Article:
Ever heard that wearing glasses every day can actually make your eyes worse? There are some schools of thought that promoted this notion over the last few decades. But modern science and several studies have told us there is no relationship between wearing glasses and vision decline.
It’s very natural for your vision to decline as you age, And if you normally wear glasses, this may seem like a potential cause for worsening eyesight. But the truth is, modern optometry considers this a complete myth.
All that being said, updating your vision prescription and replacing your lenses are necessary to keep up with aging eyes, especially over the age of 50. Regular comprehensive eye exams are important if you want to wear glasses that fully correct your vision.
Let’s explore why exactly we wear glasses and what they do to help our eyesight. We’ll debunk any thoughts about spectacles making your eyes worse.
Why Do People Wear Glasses?
Well, the short answer is pretty straightforward: because they can’t see. But why can’t you see clearly? It often has to do with an abnormality in the way your eye focuses light. This causes images to appear blurry and makes it hard to focus.
People wear glasses to correct refractive errors. When light bends through the cornea and reaches the retina, it is refracting through the eye. This process requires precise accuracy from many of the eyes functions. When calibrations are off, it makes your vision blurry.
There are several refractive errors, but 2 are more common reasons people wear eyeglasses.
Myopia is a vision condition that prevents distant objects from coming into focus properly. Also known as nearsightedness, people with this refractive error have little trouble seeing things near. This occurs when the eyeball is longer than normal or the cornea has too much curvature.
People with myopia wear glasses to see better at a distance. Many nearsightedness patients wear glasses or contacts throughout the day. Myopia is common, affecting about 30% of Canadians.
Farsightedness is an eye condition that makes it difficult to focus on things that are near. Also called hyperopia, this refractive error occurs when the eye is too short or cornea curvature is too little.
May people with hyperopia only wear glasses for near-work activities, such as reading or computer use. But not using corrective eyewear can lead to fatigue and discomfort if you are farsighted.
Why Does My Vision Get Worse?
Most people’s eyes stop changing shape about the age of 20. That’s why it’s usually recommended you wait until that age before getting laser eye surgery. Even though it’s common for eyes to stop growing at this age, there are exceptions.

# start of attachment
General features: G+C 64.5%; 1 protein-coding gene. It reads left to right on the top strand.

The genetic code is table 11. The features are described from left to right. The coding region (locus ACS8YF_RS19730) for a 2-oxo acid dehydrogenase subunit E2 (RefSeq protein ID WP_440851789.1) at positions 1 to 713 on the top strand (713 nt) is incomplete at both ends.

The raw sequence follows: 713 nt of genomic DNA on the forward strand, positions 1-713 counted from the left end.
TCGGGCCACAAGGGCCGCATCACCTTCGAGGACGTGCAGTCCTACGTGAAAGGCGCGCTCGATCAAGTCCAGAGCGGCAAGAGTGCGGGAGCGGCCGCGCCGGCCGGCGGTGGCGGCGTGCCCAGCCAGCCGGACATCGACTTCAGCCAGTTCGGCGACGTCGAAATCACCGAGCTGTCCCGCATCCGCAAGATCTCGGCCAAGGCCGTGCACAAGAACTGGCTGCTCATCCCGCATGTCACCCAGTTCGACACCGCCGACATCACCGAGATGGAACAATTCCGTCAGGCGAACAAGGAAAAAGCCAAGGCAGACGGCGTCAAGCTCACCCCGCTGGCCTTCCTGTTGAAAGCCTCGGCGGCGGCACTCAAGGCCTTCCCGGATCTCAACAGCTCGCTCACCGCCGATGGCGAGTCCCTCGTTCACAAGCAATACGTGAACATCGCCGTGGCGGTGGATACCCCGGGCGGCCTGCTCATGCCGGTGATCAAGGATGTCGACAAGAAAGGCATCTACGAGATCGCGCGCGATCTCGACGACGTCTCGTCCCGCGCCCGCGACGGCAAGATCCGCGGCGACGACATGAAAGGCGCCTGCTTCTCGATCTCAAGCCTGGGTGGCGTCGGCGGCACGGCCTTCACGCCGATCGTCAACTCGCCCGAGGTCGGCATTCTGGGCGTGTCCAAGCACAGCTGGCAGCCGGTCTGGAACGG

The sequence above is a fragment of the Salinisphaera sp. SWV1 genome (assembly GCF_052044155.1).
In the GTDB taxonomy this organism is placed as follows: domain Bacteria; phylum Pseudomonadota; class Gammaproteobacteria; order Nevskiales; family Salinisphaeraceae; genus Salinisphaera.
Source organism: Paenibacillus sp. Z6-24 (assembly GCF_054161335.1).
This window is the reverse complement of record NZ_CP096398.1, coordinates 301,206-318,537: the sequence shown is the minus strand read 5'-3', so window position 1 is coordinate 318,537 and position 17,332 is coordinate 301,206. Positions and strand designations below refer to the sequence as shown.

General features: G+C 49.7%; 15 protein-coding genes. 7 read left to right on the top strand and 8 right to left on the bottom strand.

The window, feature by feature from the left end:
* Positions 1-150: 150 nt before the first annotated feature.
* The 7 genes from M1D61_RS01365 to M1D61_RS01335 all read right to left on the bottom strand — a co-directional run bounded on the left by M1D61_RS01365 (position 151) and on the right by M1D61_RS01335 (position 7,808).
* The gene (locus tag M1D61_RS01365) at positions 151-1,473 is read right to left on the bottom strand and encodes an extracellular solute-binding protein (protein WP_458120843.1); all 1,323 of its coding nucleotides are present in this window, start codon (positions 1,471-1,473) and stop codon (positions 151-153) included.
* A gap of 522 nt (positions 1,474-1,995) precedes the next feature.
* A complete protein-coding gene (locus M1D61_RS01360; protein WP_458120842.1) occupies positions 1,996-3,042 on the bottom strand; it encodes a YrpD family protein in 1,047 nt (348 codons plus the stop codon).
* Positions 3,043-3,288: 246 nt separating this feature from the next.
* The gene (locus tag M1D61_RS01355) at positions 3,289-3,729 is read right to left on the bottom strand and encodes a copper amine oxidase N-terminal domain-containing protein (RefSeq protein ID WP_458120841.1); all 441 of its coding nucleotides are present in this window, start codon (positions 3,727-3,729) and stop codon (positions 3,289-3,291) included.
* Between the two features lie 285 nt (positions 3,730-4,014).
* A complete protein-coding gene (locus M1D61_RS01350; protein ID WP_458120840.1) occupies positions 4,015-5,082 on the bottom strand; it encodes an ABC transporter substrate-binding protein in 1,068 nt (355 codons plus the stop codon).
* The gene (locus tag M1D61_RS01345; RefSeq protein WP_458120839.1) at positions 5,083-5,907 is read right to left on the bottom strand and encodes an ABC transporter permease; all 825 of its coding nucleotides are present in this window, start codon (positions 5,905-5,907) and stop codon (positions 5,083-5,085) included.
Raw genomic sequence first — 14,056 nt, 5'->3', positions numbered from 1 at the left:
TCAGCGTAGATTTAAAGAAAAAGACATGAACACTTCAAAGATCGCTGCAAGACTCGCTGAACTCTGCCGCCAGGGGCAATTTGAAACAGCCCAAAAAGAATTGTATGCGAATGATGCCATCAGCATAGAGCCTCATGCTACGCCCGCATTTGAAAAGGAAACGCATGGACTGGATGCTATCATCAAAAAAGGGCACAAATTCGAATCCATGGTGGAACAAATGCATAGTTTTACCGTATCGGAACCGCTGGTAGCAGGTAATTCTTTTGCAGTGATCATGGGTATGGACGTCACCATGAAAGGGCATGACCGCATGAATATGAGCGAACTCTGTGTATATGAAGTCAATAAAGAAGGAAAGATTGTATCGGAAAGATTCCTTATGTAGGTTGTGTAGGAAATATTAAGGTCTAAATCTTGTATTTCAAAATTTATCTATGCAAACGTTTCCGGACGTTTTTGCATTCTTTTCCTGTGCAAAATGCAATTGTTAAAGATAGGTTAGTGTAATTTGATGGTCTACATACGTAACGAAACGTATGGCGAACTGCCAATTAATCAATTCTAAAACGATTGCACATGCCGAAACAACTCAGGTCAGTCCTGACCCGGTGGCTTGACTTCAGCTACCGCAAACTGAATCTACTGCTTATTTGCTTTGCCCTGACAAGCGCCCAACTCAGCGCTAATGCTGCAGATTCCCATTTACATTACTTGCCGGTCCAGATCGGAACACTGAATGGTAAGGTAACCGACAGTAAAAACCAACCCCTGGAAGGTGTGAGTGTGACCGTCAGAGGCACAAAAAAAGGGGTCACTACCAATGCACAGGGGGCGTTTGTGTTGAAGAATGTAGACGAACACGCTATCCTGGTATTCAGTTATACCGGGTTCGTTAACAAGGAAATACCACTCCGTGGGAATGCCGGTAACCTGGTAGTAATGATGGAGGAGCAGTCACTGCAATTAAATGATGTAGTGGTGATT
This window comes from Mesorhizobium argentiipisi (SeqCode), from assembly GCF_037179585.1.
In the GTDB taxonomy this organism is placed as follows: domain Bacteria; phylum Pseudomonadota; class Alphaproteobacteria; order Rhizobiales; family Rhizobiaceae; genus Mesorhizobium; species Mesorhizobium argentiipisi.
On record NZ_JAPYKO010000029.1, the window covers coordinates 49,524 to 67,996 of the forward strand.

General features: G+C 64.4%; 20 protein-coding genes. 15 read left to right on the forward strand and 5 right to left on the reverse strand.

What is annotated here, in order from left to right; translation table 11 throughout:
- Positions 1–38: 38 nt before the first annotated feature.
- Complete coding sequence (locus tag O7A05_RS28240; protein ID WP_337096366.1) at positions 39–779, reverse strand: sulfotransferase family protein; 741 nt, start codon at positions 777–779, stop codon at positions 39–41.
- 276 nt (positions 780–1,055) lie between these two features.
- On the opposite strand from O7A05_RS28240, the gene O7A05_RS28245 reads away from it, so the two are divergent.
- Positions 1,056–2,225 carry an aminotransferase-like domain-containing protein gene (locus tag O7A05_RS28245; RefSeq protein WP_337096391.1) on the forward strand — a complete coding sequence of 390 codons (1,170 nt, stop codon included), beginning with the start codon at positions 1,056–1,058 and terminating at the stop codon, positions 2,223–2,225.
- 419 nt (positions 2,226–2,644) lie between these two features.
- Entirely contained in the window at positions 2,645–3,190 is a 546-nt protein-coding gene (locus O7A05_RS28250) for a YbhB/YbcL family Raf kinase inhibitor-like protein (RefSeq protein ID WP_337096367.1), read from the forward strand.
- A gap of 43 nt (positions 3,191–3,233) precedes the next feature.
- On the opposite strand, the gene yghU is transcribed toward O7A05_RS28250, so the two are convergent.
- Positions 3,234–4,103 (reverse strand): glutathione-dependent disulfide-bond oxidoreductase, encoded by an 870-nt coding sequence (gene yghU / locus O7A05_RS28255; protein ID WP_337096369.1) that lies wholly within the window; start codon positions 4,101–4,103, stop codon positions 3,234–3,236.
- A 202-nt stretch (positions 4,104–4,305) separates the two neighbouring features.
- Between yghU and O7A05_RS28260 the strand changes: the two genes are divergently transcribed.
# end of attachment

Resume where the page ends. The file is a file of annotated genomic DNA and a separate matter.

Astigmatism, for example, is a vision condition that describes an irregular curvature of the eye. This can continue to develop well into adulthood and needs to be monitored closely to keep your prescription relevant.
Your vision is a complicated and sensitive system that can be influenced by many factors. Wearing glasses is the least of things that can make it harder to see and focus.
Risk Factors for Declining Vision
Getting older means adjusting to changes in your body. Joints get painful, muscles shrink, and your vision can regress, too. Staying aware of lifestyle changes and other health concerns helps you understand why your vision isn’t what it used to be.
Reasons for poor eyesight are vast, but they do NOT include wearing glasses. Here are some of the causes that optometrists have linked to declining vision:
- Eye injuries or trauma
- Long-term sun exposure
- Inherited disorder (myopia)
- Macular degeneration
Myopia in Children
The first signs of myopia can be detected as early as the age of 3. For some children, wearing corrective eyewear will be necessary at a young age. Children often experience more variance in their vision as the years pass when compared to adults.
Some outdated and disproven theories had claimed children wearing corrective eyewear would experience more rapidly declining vision. This is not true. All of these theories have been firmly disputed by quantitative studies.
Groundbreaking Myopia Control
Wearing glasses with a proper prescription will not make your child’s vision worse. And some welcome developments in lens technology have been shown to slow down myopia in children.
Specialty myopia slowing contact lenses have been approved for children’s use. They are designed to slow the elongation of a child’s developing eyeball. These lenses may not work for every child, but discuss myopia control with your optometrist during your child’s next eye exam.
Monitor Changes Regularly
Wearing glasses won’t make your vision worse. But wearing glasses that aren’t strong enough for your refractive error will make it hard to see clearly! You may not need a new prescription every year, or even every few years, but routine eye exams make sure you’re never squinting through your spectacles. Underlying eye conditions and health risks can also be affecting your vision, making your eyes worse. Eye exams give your optometrist the ability to flag these things early if they are undiagnosed. So keep your glasses on, and know that correcting your vision with eyewear is never a culprit if your vision needs some extra help as you age.